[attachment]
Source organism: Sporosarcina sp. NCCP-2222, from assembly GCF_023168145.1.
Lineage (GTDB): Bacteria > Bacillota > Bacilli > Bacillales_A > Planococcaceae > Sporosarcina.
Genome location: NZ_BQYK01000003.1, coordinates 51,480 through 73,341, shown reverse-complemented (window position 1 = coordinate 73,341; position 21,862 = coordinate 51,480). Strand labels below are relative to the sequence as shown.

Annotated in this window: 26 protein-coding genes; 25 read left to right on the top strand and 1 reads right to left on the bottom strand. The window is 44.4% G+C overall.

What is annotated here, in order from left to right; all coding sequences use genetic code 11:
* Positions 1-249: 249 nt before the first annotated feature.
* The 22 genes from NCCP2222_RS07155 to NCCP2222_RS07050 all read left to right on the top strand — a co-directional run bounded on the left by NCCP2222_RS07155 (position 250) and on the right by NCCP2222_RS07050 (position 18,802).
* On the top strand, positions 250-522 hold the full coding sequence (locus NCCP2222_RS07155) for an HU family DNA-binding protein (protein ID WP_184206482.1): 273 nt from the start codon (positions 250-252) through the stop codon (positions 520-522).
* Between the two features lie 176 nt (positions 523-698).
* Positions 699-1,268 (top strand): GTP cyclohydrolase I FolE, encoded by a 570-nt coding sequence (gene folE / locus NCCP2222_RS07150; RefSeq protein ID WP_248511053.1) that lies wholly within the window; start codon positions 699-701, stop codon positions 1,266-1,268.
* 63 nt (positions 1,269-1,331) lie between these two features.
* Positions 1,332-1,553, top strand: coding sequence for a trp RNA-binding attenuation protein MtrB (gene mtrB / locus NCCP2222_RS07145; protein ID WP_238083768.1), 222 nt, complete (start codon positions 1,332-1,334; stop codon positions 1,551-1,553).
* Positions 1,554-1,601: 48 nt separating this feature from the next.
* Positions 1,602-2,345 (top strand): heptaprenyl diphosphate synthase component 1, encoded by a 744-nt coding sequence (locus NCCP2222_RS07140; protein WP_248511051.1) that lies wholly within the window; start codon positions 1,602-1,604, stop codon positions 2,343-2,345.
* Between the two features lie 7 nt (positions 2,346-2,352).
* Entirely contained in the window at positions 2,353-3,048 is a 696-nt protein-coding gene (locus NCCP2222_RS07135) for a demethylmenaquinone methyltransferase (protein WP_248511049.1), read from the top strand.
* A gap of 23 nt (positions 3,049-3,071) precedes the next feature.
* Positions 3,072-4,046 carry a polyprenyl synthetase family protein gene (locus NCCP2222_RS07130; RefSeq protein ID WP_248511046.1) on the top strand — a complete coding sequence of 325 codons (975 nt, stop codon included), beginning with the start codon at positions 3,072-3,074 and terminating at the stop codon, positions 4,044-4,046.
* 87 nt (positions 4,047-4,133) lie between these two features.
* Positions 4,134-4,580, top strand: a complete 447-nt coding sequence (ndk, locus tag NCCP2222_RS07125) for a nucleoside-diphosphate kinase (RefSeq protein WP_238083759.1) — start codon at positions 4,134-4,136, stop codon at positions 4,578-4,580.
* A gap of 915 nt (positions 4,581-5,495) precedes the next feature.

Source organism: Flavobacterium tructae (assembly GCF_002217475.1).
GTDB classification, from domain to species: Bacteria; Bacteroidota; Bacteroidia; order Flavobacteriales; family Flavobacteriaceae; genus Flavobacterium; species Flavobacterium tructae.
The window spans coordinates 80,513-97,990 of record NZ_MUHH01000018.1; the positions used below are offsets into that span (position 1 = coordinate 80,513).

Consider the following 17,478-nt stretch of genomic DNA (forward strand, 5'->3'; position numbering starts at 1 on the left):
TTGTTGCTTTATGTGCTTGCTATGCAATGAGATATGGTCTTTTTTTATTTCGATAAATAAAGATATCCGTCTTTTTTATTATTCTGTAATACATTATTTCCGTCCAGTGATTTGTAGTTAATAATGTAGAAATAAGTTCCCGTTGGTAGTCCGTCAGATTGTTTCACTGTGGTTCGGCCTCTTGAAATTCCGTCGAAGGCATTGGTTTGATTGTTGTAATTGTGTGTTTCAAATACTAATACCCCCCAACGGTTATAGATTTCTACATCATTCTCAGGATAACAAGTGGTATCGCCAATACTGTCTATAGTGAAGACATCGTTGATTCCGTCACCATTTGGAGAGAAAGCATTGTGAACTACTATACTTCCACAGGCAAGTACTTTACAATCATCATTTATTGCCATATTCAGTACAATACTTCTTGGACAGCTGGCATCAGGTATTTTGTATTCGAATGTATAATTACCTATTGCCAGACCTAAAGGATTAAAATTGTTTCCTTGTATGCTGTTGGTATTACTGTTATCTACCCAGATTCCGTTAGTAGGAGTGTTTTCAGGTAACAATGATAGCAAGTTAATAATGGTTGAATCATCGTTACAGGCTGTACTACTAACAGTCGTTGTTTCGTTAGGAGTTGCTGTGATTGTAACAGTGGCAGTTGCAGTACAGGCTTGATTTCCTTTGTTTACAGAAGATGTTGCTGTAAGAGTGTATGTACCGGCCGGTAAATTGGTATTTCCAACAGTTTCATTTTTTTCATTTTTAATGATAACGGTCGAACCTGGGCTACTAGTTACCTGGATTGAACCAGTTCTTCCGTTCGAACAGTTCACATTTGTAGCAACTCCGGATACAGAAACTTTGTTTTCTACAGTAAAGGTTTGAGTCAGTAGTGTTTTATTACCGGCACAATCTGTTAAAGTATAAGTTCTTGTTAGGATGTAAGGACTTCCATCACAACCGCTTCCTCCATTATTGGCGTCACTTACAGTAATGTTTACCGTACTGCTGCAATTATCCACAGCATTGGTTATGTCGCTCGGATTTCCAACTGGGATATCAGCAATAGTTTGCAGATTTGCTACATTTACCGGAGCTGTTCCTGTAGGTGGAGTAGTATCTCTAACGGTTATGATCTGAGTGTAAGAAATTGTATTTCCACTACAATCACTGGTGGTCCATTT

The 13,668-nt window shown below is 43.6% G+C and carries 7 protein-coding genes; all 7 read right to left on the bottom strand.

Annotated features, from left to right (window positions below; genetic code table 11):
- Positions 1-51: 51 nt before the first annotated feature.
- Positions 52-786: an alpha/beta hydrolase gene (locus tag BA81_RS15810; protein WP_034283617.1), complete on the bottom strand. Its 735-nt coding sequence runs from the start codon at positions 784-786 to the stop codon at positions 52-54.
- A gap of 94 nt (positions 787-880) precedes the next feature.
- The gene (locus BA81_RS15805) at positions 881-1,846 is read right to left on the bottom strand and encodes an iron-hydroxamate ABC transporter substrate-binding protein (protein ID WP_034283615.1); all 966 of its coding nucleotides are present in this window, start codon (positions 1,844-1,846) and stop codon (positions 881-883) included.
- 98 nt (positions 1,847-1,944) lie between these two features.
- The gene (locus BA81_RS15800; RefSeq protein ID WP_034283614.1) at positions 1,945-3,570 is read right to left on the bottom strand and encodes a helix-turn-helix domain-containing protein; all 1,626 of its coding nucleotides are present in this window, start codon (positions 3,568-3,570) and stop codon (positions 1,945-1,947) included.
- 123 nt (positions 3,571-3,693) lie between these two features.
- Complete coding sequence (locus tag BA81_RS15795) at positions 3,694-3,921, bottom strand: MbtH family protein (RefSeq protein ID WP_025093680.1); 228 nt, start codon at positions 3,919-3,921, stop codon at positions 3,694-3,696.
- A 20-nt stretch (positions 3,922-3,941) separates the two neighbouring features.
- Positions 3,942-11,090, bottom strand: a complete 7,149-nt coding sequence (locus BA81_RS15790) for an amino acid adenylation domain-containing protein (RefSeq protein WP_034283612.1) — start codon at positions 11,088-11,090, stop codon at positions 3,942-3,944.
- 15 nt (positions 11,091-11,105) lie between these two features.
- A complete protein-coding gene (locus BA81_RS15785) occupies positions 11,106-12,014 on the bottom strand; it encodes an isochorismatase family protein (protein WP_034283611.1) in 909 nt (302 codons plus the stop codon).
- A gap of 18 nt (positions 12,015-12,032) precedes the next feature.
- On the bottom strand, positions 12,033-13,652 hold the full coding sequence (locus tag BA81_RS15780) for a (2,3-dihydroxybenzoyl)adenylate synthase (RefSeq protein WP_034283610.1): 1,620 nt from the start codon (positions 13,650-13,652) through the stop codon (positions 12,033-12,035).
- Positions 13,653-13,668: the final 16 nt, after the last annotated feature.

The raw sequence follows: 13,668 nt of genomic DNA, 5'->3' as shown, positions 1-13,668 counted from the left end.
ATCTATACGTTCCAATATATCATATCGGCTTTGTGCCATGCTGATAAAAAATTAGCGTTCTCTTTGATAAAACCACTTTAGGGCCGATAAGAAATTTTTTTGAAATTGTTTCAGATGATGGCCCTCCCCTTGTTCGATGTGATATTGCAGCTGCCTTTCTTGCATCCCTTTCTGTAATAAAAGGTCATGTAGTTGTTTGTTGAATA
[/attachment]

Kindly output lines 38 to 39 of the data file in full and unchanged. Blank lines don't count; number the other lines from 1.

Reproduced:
- Positions 3,942-11,090, bottom strand: a complete 7,149-nt coding sequence (locus BA81_RS15790) for an amino acid adenylation domain-containing protein (RefSeq protein WP_034283612.1) — start codon at positions 11,088-11,090, stop codon at positions 3,942-3,944.
- 15 nt (positions 11,091-11,105) lie between these two features.